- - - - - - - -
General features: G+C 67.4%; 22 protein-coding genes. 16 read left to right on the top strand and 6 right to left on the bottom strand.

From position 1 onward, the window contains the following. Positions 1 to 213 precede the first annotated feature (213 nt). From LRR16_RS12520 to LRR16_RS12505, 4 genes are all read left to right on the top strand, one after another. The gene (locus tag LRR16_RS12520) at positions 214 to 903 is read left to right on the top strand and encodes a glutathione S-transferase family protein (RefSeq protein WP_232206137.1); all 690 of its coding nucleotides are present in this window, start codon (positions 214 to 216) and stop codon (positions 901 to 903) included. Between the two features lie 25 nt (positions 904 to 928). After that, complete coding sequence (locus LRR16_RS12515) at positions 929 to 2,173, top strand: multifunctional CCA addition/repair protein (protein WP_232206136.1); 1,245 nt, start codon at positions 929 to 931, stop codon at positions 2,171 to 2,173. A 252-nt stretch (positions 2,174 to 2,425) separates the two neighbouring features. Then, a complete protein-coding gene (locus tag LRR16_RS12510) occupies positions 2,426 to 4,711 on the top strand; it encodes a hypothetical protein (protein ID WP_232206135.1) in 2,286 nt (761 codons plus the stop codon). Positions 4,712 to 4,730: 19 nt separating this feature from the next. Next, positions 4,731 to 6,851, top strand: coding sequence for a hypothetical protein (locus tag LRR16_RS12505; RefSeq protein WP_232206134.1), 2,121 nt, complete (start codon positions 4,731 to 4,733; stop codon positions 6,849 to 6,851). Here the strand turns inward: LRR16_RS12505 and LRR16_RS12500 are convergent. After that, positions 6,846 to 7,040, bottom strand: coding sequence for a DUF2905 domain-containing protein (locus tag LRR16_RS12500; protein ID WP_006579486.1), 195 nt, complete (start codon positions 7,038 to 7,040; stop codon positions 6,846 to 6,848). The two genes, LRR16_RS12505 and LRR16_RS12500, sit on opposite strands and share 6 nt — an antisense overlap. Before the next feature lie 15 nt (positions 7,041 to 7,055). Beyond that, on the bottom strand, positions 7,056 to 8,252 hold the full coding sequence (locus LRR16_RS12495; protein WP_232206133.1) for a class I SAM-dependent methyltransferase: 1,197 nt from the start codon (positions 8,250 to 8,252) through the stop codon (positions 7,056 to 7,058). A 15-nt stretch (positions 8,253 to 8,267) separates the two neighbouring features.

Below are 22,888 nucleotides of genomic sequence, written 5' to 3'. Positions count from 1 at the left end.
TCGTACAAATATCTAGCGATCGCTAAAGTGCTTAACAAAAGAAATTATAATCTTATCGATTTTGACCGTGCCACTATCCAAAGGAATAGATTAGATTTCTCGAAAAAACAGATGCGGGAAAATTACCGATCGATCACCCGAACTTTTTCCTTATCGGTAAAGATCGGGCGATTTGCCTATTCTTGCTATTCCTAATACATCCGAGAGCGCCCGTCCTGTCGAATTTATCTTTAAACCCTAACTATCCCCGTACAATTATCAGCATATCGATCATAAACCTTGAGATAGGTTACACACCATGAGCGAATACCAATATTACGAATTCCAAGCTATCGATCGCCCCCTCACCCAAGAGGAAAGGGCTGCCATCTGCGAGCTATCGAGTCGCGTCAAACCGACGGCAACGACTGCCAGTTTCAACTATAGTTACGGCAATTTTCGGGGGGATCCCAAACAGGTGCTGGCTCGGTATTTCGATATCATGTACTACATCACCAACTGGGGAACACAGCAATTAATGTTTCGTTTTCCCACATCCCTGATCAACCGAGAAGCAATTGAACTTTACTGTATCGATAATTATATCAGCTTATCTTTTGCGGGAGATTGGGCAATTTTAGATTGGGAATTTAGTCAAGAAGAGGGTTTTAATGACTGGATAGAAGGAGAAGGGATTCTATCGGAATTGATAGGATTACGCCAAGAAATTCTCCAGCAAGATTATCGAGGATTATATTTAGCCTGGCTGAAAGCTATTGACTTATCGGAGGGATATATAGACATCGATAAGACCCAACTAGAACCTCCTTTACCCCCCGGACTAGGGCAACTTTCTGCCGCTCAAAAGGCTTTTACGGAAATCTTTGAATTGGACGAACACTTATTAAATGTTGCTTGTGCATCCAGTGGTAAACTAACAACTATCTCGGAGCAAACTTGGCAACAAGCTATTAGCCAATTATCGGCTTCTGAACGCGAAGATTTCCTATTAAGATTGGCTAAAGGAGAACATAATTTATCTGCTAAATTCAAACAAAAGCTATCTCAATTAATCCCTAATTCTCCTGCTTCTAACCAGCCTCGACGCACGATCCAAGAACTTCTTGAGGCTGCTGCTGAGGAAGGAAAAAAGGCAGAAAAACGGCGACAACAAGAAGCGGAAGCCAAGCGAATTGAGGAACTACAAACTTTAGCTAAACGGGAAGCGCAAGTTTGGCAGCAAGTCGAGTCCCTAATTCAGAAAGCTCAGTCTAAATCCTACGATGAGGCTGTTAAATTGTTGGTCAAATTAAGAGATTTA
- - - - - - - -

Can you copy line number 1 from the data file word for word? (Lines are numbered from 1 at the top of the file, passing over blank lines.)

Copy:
General features: G+C 67.4%; 22 protein-coding genes. 16 read left to right on the top strand and 6 right to left on the bottom strand.